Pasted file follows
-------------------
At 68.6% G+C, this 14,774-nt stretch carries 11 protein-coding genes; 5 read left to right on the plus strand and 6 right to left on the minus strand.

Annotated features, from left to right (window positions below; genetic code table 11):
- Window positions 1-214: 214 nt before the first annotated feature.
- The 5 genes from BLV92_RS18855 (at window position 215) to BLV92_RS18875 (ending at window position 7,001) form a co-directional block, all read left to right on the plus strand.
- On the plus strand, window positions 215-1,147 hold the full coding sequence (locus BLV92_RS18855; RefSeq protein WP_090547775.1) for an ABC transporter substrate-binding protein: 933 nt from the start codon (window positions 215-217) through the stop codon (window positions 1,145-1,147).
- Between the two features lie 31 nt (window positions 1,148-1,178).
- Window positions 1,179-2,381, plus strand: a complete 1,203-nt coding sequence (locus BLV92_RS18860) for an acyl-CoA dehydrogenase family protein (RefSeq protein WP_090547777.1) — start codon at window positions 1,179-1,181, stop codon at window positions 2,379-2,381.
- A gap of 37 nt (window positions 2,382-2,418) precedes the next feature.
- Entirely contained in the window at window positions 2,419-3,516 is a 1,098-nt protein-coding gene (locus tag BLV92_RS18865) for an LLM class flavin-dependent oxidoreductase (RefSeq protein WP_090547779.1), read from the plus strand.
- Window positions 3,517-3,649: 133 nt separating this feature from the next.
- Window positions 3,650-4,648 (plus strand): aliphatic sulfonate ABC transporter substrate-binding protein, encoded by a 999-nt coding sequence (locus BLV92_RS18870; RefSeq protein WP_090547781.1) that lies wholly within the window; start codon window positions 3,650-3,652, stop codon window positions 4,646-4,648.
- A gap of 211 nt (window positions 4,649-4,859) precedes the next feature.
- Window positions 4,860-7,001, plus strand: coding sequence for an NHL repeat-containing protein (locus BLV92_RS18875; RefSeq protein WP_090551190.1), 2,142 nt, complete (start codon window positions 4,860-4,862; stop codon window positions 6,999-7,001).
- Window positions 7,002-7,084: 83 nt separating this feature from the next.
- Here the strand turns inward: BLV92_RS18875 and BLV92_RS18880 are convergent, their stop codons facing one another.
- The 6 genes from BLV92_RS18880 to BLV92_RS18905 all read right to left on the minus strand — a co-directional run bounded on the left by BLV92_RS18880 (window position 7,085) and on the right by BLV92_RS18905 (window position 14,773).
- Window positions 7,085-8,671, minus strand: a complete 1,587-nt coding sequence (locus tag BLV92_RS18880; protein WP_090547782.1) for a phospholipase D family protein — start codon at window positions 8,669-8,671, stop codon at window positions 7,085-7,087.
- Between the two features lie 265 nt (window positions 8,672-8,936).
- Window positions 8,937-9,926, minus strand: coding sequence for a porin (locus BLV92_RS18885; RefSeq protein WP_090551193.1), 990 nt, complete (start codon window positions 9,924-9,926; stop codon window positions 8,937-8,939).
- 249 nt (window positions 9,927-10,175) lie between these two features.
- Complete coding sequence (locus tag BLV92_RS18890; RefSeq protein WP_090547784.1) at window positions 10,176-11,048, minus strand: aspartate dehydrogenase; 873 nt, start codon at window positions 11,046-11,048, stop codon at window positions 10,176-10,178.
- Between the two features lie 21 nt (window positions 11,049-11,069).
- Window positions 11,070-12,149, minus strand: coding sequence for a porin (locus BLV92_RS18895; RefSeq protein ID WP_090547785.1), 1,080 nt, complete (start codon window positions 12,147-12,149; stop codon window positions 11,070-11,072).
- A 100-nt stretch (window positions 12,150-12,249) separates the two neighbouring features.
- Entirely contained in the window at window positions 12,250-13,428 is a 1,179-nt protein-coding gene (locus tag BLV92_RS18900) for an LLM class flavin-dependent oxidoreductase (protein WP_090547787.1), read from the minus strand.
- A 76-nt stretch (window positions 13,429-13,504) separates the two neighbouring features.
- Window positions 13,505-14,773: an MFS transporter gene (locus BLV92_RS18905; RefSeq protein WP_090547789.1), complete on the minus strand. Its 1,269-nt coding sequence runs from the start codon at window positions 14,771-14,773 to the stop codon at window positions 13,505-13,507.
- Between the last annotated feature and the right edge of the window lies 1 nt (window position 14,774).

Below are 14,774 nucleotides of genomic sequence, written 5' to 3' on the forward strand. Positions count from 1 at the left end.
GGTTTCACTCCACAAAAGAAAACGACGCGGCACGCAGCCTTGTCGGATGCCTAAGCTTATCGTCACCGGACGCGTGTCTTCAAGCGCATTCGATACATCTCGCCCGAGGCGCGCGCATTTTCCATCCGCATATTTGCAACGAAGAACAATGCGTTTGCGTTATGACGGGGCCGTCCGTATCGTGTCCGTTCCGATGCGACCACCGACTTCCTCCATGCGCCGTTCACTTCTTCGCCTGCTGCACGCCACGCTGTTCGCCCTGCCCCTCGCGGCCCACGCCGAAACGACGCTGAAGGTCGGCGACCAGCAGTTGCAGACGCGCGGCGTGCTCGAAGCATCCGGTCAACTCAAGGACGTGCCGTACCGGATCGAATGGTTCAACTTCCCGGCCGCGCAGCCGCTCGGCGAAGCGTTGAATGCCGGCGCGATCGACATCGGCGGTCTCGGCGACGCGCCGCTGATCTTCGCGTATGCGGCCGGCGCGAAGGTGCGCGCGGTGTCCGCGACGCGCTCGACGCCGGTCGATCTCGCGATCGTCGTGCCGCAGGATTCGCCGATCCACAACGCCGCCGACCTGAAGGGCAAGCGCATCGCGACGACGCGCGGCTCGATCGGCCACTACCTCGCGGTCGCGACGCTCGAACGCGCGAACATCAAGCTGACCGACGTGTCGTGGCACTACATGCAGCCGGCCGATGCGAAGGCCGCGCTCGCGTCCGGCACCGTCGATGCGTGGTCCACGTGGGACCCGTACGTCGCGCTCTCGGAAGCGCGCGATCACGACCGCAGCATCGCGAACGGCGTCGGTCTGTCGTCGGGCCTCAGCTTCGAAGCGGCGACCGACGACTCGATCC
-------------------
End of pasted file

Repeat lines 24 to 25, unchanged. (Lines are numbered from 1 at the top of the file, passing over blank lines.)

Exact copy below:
- A 100-nt stretch (window positions 12,150-12,249) separates the two neighbouring features.
- Entirely contained in the window at window positions 12,250-13,428 is a 1,179-nt protein-coding gene (locus tag BLV92_RS18900) for an LLM class flavin-dependent oxidoreductase (protein WP_090547787.1), read from the minus strand.